In May 2016, Target reached settlements with the issuing banks totaling $138 million. On Nov. 15, 2019, Target sued its insurer, ACE, seeking a declaratory judgment that Target’s liability for the amount of the settlements allocated to the payment card replacement costs was covered under ACE’s commercial general liability policies. The parties filed cross motions for summary judgment in mid2020.
When reading the over 150 pages of briefs submitted by both parties, one would think, whichever way the decision would come out, it would be groundbreaking in terms of insurance policy interpretation for cyber incidents — especially the interpretation of property or liability policies that provide coverage for losses resulting from cyber incidents.
The parties spent a great majority of the briefs on three interesting (and some may characterize as philosophical) issues:
- Whether the loss of use was caused by an occurrence (defined broadly as an accident under the policies), when the replacement of payment cards was a deliberate and intentional act by the issuing banks;
- Whether there is a distinction between “loss of use” and “loss of value” under the CGL policies, and if so, which category the replacement payment cards fall under; and
- Whether coverage for loss of use includes only the temporary damages associated with the period that the use of the property is lost, but not permanent replacement cost.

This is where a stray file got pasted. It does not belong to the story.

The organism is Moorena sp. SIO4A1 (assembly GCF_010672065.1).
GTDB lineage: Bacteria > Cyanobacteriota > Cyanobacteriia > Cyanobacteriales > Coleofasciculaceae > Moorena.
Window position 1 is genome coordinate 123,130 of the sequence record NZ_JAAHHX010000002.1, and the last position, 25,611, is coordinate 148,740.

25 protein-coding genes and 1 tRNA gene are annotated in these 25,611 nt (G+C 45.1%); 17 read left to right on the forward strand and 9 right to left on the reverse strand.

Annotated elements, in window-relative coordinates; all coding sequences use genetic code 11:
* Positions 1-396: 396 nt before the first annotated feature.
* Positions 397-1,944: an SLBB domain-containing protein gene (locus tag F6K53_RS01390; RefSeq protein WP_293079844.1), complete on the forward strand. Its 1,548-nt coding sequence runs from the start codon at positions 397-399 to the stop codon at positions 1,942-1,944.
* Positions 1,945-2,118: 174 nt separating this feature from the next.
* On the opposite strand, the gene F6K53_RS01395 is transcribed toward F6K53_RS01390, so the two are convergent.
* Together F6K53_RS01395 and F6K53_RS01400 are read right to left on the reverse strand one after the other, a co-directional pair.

The CGL policies at issue provided insurance coverage for “‘ultimate net loss’ … because of ‘bodily injury’ or ‘property damage.'” The policies also defined “property damage” to include “[l]oss of use of tangible property that is not physically injured,” and further provided that “[a]ll such loss of use shall be deemed to occur at the time of the ‘occurrence’ that caused it.”
Both parties agreed that the payment cards at issue here were tangible property that is not physically injured, but they disputed, among other things, whether the credit cards at issue suffered a loss of use and whether the loss of use was caused by an occurrence.
One focal point of the parties’ briefs was whether the loss of use was caused by an occurrence. ACE’s argument was simple: The card replacement that was the subject matter of the settlement amount at issue was not caused by an accident within the definition of “occurrence” under the policies, but ra ther was a deliberate action undertaken by the issuing banks.
Target, on the other hand, countered that the replacement of payment cards was caused by the data breach and Target’s alleged negligence did not constitute an intervening cause that negated the accidental nature of the data breach.